Due to a printing error committed by its Washington, D.C., facility, the Federal Reserve’s rollout of the new $100 bill has hit yet another serious snag, David Wolman writes for The New Yorker, citing a document from the Bureau of Engraving and Printing.
The Federal Reserve has for the past few years been meaning to introduce a sleeker, sharper and more technologically advanced $100 bill. In fact, the new bill was supposed to be released in 2011. However, the scheduled release was pushed back because of a printing error that left blank spots on the bill.
And now there’s another problem involving a thing called “mashing,” according to bureau spokeswoman Darlene Anderson.
Wolman explains: “When too much ink is applied to the paper, the lines of the artwork aren’t as crisp as they should be, like when a kid tries to carefully color inside the lines—using watercolors and a fat paintbrush.”
“Mashing,” according to Anderson, is “infrequent.”
Still, the latest printing error has left stacks of the redesigned bills “clearly unacceptable” – and they are mixed with passable ones, said bureau director Larry Felix in a July memo, adding that the Fed will return more than 30 million hundred-dollar notes and demand its money back.
This means that another 30 billion dollars’ worth of paper “sits in limbo awaiting examination,” writes Wolman.
Due to the lack of quality control, Fed officials announced they will not accept any $100 notes from the Washington, D.C., facility until further notice. This means it falls on the printing facility in Fort Worth, Texas, to help the Fed meet its Oct. 8 deadline for putting the new bills into circulation and delivering its cash orders.
And the Fed doesn’t really have a choice.
“There are dire consequences involved here because BEP sells Federal Reserve notes to the Board to finance our entire operation,” Felix’s memo reads. “If the BEP does not meet the order, the BEP does not get paid.”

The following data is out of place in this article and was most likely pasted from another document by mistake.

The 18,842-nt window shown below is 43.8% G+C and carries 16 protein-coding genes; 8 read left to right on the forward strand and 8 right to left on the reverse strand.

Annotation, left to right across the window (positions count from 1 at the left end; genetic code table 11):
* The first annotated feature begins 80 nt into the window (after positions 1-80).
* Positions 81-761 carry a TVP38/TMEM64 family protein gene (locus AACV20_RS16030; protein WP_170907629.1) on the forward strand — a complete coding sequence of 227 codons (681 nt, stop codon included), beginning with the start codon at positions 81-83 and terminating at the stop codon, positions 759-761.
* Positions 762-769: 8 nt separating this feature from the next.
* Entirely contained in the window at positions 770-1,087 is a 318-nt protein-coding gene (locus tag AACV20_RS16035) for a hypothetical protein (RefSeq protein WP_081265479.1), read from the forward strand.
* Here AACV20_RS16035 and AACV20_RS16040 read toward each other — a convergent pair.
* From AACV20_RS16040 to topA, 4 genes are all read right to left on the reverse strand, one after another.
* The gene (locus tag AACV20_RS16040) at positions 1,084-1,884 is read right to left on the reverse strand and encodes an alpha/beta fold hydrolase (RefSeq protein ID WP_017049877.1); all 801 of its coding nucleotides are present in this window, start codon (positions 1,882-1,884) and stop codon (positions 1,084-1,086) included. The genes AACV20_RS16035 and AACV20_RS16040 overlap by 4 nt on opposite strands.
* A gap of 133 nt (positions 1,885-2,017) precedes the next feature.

Though it’s difficult to put a dollar amount on the cost of the printing error (the Fed has little interest in figuring this out), it will most likely be taken out on U.S. taxpayers.
“Taxpayers will have to pay to inspect, correct, produce, transport, and secure all the additional money that will replace the botched notes. Disposing of the bad bills? That’s on taxpayers, too, as are the additional hours spent making up for the mistake by employees of the bureau,” Wolman writes.
And let’s not forget the psychological toll the printing SNAFUs could take. Faith in U.S. currency is everything. If people lose faith in the ability of the Fed to produce trustworthy and reliable bills, those bill may lose their value.
“The situation is akin to a magician getting caught unloading a crate of bunnies from the back of his truck,” Wolman explains.
“It threatens to injure the aura—the almightiness—of the dollar that enables most people to go about their business without ever stopping to examine the bills in their hand or to contemplate what gives them value.”
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